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Improve Your Testing and Your Testers with Paired Testing

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Have you ever had testers on your team whose knowledge and skill sets were complementary, and wondered how you could encourage them to exchange and collaborate so that they could both increase their skills? Author Karen Johnson shows a different approach to testing and some of the advantages of pairing testers.
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Testing is often an isolated activity. While product release planning is usually a team activity, test execution is typically performed alone. Even working with a team of testers, testing can be a solitary task when hands-on execution time rolls around. There are ways to pair testers and other team members to test together. Like paired programming, pairing testers can bring out innovative ideas, build collaboration, and exchange product knowledge. Paired testers can also improve their test skills in way that can be practical, fun and cost effective.

There are several combinations of pairing people together to test than just pairing testers with testers. Here’s a look at a couple of team combinations and advantages each pairing is likely to offer.

Pairing: Tester and Tester

There are several advantages of pairing testers together. Ideas have a way of sparking yet more ideas in a positive upward spiral-type of way. Just hunting for ideas has a way of making us think through a subject matter in a different light. Ideas can fuse together and generate new and powerful ideas that we might not find any other way. People working together can form in ways that are as unpredictable as the individuals themselves; we’re not the same every day. Some days we’re really “on,” and that positive energy can spark another person’s creativity. Ideas tumble forward like brainwaves crashing at a turbulent beachfront. A brainwave, if you look closely at the definition, is the experience of gaining a clear understanding of a complex problem. We can gain clarity and generate some of our best ideas when we brainstorm and pair together.

I paired Jack, an experienced tester, with Sandy, a new tester. I stayed within hearing distance and listened as their session started like this:

  • Sandy: “I don’t know what else to test.”
  • Jack: “Well, that’s part of spending time together. Have you logged in without being an admin user and tried running the new reports?”
  • Sandy: “Gee, I never thought about that. Would it matter?”
  • Jack: “I don’t know. Want to find out?”

Sandy pulled a keyboard closer, and Jack moved his chair closer to Sandy’s desk. I knew they were off for the hunt and tiptoed away.

When a frenzy of ideas comes, it can be challenging to record information without breaking the tempo. How do we record secondary test ideas as well as record our steps and observations, and maintain our focus and concentration? When you pair two testers together, it’s more plausible to sustain high energy testing and brainstorming. When two testers pair together, we can forge forward faster as one drives and the other person observes and records notes. By alternating those roles, it’s possible to stay fresh and focused. In fact, by having someone else record secondary ideas that spring to mind, it can help keep us on the current path. We can stay focused knowing that our prospective ideas haven’t been forgotten. Together we can keep each other focused and at the end of test sessions, with notes and observations in hand, we can determine subsequent testing.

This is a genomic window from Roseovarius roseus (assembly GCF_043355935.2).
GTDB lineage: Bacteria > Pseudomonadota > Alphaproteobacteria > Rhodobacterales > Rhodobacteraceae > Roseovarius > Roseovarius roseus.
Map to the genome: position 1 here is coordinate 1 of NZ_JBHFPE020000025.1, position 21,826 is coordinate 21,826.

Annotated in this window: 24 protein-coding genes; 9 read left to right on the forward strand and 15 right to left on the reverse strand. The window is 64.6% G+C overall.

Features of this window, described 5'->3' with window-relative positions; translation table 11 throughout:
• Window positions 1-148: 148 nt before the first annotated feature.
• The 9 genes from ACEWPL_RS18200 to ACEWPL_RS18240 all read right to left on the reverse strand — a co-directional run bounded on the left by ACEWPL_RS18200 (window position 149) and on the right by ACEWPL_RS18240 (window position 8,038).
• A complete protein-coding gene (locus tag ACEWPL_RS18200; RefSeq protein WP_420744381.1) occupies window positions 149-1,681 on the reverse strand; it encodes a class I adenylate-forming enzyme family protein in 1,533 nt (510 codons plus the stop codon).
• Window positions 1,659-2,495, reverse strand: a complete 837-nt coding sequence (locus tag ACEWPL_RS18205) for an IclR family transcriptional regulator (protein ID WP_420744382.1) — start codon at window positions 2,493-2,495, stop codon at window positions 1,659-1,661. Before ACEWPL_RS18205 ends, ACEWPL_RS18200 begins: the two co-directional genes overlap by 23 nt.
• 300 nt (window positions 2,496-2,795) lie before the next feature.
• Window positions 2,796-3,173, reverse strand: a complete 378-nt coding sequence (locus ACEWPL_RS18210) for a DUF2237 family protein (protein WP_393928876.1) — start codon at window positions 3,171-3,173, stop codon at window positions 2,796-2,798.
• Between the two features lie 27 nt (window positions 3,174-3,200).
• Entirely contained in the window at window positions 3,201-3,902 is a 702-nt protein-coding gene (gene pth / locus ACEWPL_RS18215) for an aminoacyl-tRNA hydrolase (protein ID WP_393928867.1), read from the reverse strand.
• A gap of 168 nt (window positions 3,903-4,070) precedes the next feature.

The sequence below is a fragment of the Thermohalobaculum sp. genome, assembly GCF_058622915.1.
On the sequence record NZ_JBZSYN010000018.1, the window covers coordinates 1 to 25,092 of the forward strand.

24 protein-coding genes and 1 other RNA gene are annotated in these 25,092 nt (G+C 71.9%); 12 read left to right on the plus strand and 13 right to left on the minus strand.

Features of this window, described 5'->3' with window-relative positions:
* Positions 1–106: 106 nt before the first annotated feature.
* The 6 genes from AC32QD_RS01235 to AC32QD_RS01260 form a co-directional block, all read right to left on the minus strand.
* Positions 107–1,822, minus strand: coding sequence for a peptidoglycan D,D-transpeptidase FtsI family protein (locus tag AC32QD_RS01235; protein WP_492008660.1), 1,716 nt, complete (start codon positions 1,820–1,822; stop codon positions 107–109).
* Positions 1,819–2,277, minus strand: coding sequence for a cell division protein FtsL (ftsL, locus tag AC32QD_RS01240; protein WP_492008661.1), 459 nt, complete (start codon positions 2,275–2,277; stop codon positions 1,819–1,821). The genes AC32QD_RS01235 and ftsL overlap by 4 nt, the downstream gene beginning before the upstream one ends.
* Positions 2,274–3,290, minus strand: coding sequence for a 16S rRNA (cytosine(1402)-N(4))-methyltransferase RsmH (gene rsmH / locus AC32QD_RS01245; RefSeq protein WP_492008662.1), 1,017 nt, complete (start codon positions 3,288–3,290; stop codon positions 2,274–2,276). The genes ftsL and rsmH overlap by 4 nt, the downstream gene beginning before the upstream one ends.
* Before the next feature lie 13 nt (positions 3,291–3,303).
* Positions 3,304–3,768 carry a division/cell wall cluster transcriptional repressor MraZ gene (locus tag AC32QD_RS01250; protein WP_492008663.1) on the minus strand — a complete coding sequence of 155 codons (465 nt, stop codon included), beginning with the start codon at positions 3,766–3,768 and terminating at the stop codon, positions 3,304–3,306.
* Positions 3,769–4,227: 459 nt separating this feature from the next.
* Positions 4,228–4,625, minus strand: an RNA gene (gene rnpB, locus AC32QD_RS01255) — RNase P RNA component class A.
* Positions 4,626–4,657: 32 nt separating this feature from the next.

Paired programming has outlined similar concepts in rotating between being the driver at the keyboard and being the observer or recorder. By rotating roles, it breaks up the sessions and gives each person an opportunity to share his or her strengths.

In addition to pairing Jack and Sandy together to help boost Sandy’s confidence in testing, I knew the likelihood was fairly high that Sandy would pick up more technical and product knowledge from Jack throughout their time together. In the hands-on session, a tester who has less product knowledge stands a good chance to learn different nuances of a product. I hoped that Sandy would better understand variables and technical factors often needed to identify and replicate a defect.

In short, I was counting on Jack and Sandy’s test sessions to increase Sandy’s understanding of the technical aspects of testing as well as to gain more product knowledge. It also wasn’t all one-sided, as I knew Sandy’s background in customer support might shed light on the product from a user perspective—a perspective in which Jack didn’t have background. It wasn’t all hope; I had briefed both testers before the session about the different ways I felt they could help each other.

Another advantage of paired testing is improved bug reporting. Having a second person to review a defect report while a defect is found and being reported is helpful. Cem Kaner and James Bach discussed this advantage at StarWest in 2001. Less experienced testers can readily observe the details that go into a defect report. And together, testers can assess a defect’s severity.

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